> EVs. Even in a climate like Michigan, 5-6 gallons of gasoline
> could make
> the EV function as if it were in San Diego (except for increased
> rolling
> resistance if there is snow on the road).
>
> This seems like a tiny price to pay to eliminate one of the biggest
> barriers
> to the adoption of EVs. I hope that the manufacturers will listen
> to this.
>
> --
> Larry Gales
> -------------- next part --------------
> An HTML attachment was scrubbed...
> URL: http://lists.sjsu.edu/mailman/private/ev/attachments/20110305/92d922e7/attachment.html
> _______________________________________________
> | REPLYING: address your message to [email protected] only.
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Discussion Starter #16
The defroster in my Citicar doesn't out out an appreciable amount of heat, so I
use sodium acetate hand warmers to keep me warm while driving. These warmers
are non toxic (should they leak somehow...) and are reset by heating in boiling
water for a few minutes. I use them as mini hot water bottles while they're
cooling off after being reset.

They can be stored at room temp, and give off about 140f for a couple of hours
when activated. They come in various sizes, and can be reset indefinitely - at
least until the plastic bag they're in wears out!

Tom Keenan

----- Original Message ----

From: Lee Hart <[email protected]>
To: Electric Vehicle Discussion List <[email protected]>
Sent: Sun, March 6, 2011 8:51:32 AM
Subject: Re: [EVDL] Consumer reports on the Volt vs the Leaf


It would work better yet if you use some material that has a phase
change. Materials give off a tremendous amount of heat when they change
from gas to liquid, or liquid to solid. Again, water is about the best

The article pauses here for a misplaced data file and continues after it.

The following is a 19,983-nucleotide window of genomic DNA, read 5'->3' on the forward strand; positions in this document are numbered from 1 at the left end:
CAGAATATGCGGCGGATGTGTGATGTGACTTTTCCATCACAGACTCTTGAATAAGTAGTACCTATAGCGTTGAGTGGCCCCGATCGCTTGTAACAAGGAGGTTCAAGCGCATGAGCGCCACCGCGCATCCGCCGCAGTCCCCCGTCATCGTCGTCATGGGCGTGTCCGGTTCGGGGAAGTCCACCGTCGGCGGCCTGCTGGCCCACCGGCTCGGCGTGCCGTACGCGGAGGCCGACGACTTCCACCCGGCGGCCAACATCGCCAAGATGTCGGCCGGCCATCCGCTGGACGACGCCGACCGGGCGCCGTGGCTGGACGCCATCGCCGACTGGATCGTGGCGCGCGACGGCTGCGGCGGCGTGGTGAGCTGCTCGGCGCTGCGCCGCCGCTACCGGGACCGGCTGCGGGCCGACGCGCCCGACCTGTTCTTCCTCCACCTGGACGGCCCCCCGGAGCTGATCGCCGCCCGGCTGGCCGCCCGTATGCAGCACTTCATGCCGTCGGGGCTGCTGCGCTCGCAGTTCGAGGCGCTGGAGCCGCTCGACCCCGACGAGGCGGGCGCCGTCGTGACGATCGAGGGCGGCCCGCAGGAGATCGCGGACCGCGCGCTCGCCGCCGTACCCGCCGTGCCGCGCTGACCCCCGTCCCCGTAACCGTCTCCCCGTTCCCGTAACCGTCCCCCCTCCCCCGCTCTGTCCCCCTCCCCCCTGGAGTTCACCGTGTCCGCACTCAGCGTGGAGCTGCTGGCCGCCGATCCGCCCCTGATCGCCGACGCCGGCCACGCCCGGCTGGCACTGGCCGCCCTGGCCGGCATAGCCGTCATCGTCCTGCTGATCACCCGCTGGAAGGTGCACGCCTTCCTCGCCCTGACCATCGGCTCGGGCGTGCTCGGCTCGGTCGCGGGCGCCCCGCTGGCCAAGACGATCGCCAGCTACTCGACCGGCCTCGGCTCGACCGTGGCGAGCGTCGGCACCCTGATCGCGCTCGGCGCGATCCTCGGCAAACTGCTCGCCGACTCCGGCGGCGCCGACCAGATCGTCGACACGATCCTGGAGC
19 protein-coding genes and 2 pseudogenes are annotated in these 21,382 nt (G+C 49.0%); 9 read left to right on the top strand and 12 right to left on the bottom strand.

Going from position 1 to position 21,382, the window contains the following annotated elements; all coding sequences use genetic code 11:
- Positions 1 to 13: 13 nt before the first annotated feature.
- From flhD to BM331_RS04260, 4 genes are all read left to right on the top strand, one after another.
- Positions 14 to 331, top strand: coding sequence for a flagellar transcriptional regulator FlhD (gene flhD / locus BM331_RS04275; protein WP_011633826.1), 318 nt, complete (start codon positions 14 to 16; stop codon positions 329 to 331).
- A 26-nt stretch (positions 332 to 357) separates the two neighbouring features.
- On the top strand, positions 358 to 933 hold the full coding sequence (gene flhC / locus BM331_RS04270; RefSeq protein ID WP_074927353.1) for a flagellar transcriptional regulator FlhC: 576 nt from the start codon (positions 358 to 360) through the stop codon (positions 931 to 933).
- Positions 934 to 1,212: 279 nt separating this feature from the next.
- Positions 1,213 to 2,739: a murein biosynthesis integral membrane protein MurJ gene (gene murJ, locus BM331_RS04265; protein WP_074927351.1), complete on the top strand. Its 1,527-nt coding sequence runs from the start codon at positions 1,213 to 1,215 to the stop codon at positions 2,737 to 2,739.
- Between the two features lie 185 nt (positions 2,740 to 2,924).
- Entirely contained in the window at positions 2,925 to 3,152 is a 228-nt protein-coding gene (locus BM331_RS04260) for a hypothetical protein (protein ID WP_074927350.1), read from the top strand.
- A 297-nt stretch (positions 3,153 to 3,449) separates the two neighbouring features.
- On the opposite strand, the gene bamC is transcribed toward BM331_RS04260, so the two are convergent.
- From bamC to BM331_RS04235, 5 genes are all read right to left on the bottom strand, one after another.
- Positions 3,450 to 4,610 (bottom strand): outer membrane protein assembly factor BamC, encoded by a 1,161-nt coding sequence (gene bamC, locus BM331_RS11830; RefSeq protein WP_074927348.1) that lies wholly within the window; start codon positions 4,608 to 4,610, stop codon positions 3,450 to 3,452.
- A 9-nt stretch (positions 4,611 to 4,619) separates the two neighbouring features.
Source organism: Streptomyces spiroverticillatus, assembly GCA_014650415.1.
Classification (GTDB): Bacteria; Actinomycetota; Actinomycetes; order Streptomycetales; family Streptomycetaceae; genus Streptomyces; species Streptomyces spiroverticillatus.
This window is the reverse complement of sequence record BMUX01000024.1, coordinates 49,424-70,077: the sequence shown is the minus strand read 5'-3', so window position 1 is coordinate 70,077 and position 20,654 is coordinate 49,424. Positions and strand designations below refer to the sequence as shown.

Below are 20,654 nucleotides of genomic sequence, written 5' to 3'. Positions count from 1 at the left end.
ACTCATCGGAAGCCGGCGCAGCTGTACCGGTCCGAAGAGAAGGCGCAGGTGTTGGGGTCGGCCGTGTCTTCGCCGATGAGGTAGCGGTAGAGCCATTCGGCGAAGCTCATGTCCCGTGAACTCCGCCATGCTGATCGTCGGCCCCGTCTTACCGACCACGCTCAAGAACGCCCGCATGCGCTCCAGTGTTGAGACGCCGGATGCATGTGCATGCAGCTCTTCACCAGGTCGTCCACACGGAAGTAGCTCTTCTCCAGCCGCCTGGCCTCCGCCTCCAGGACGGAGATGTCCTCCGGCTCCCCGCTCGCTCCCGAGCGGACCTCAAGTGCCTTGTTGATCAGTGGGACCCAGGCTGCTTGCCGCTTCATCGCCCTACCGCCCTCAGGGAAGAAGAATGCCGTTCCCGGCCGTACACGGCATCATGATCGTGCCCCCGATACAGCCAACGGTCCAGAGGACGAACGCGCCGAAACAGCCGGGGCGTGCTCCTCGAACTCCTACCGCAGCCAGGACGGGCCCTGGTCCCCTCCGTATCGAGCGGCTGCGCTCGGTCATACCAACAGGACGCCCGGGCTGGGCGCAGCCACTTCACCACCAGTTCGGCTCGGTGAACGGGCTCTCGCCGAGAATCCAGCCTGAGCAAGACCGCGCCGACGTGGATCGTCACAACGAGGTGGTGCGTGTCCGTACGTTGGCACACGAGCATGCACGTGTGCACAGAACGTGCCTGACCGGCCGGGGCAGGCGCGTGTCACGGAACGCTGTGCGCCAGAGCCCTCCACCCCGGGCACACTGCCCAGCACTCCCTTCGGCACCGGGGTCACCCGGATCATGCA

there is -- but it's impractical to have a container of steam that you
move to your car, and let condense back into to water to heat it). But,
there are some waxes that work well for this. Heat them to 160 deg.F or
so they melt. Put them in the car, and they give off that heat as they
freeze back into a solid.

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Discussion Starter #17
Martin WINLOW wrote:
> fuel heaters are a bit of a last resort... we could (should) be
> using warmed seats etc... combined with some *insulation*... still
> going to need de-frosting... mains powered pre-heating prior to
> driving.
>
> Gone are the days of (virtually) unlimited waste heat from the ICE.
> The lack of one needs a complete overhaul of the whole concept...
> cooling too! And really - no battery heating? Bonkers.

You have it exactly right, Martin.

The whole concept of heating/cooling a car changes when you no longer
have unlimited "free" waste heat from the ICE. We can't build EVs with
the same old uninsulated metal boxes, single-pane windows, and
continuous flow-through ventilation. It's a hideous waste of energy! We
haven't built houses that way for 50+ years -- why should our cars still
be doing it?

Not heating/cooling the batteries is a big mistake. The big automakers
don't seem to learn from history; they KEEP making the same mistakes!
--
Lee A. Hart | Ring the bells that still can ring
814 8th Ave N | Forget the perfect offering
Sartell MN 56377 | There is a crack in everything
leeahart earthlink.net | That's how the light gets in -- Leonard Cohen

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Discussion Starter #18
On 6 Mar 2011 at 10:51, Lee Hart wrote:

> It would work better yet if you use some material that has a phase
> change.... there are some waxes that work well for this. Heat them to
> 160 deg.F or so they melt. Put them in the car, and they give off that
> heat as they freeze back into a solid.

Jim Tervort once suggested coconut oil for keeping batteries warm. Its
melting point is 24 deg C (76 deg F), and that increases to around 36 deg C
if the oil is hydrogenated.

People and batteries tend to like similar temperatures.

David Roden
EVDL Administrator
http://www.evdl.org/


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Discussion Starter #19
> Jim Tervort once suggested coconut oil for keeping batteries warm.
> Its melting point is 24 deg C (76 deg F), and that increases to
> around 36 deg C if the oil is hydrogenated.

That is one of the few beneficial uses of hydrogenated oil.



Think more
Talk less
Become wise